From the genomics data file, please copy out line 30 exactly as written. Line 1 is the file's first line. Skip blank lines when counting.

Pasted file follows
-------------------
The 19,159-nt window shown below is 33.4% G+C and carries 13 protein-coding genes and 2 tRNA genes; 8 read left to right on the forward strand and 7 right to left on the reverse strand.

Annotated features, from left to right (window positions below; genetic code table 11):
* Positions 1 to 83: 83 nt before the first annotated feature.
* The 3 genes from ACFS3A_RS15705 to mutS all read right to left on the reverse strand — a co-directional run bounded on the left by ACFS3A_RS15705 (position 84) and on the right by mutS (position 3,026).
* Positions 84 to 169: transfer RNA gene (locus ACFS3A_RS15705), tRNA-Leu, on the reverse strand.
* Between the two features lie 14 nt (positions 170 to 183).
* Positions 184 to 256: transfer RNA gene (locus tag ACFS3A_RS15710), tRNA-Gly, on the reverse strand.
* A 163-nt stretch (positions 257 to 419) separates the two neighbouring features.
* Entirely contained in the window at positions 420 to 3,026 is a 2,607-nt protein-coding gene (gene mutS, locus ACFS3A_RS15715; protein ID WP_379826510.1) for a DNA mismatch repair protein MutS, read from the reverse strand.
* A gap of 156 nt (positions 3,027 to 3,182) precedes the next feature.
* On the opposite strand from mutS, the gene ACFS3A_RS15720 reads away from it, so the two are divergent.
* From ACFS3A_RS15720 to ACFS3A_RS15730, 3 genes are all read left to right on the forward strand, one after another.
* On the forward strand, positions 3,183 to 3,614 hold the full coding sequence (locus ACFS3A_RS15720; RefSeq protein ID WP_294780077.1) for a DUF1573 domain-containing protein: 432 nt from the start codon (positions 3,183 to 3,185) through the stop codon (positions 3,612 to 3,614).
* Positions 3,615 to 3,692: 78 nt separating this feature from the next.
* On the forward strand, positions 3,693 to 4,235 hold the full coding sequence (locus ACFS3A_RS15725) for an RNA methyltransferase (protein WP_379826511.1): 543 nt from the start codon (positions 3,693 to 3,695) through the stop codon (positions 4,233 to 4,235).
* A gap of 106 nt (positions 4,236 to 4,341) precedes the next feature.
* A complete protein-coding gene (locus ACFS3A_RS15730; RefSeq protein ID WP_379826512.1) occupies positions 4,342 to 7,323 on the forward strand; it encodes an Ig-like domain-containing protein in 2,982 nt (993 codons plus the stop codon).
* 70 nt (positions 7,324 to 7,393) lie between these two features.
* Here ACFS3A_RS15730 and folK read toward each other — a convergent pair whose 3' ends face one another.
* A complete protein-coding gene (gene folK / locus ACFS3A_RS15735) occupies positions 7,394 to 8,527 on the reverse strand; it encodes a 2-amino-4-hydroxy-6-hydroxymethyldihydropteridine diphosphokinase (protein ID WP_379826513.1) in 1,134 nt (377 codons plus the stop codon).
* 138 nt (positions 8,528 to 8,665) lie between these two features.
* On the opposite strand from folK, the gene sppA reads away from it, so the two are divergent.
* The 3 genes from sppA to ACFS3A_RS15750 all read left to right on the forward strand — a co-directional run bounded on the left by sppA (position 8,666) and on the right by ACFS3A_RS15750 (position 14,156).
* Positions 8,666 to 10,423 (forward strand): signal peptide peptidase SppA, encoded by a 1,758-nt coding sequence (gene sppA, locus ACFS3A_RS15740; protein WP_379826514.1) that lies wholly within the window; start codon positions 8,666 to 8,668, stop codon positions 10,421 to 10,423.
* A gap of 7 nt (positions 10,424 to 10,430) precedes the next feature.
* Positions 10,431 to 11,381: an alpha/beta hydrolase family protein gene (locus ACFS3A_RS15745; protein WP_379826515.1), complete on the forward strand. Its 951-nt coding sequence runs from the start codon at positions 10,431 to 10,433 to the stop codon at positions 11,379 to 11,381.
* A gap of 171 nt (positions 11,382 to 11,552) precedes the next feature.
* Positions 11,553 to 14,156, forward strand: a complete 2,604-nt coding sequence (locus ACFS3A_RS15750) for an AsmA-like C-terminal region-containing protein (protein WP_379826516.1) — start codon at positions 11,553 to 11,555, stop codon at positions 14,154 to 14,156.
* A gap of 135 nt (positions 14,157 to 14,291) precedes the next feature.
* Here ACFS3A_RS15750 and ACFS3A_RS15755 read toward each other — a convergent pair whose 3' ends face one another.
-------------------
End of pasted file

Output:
* Here ACFS3A_RS15750 and ACFS3A_RS15755 read toward each other — a convergent pair whose 3' ends face one another.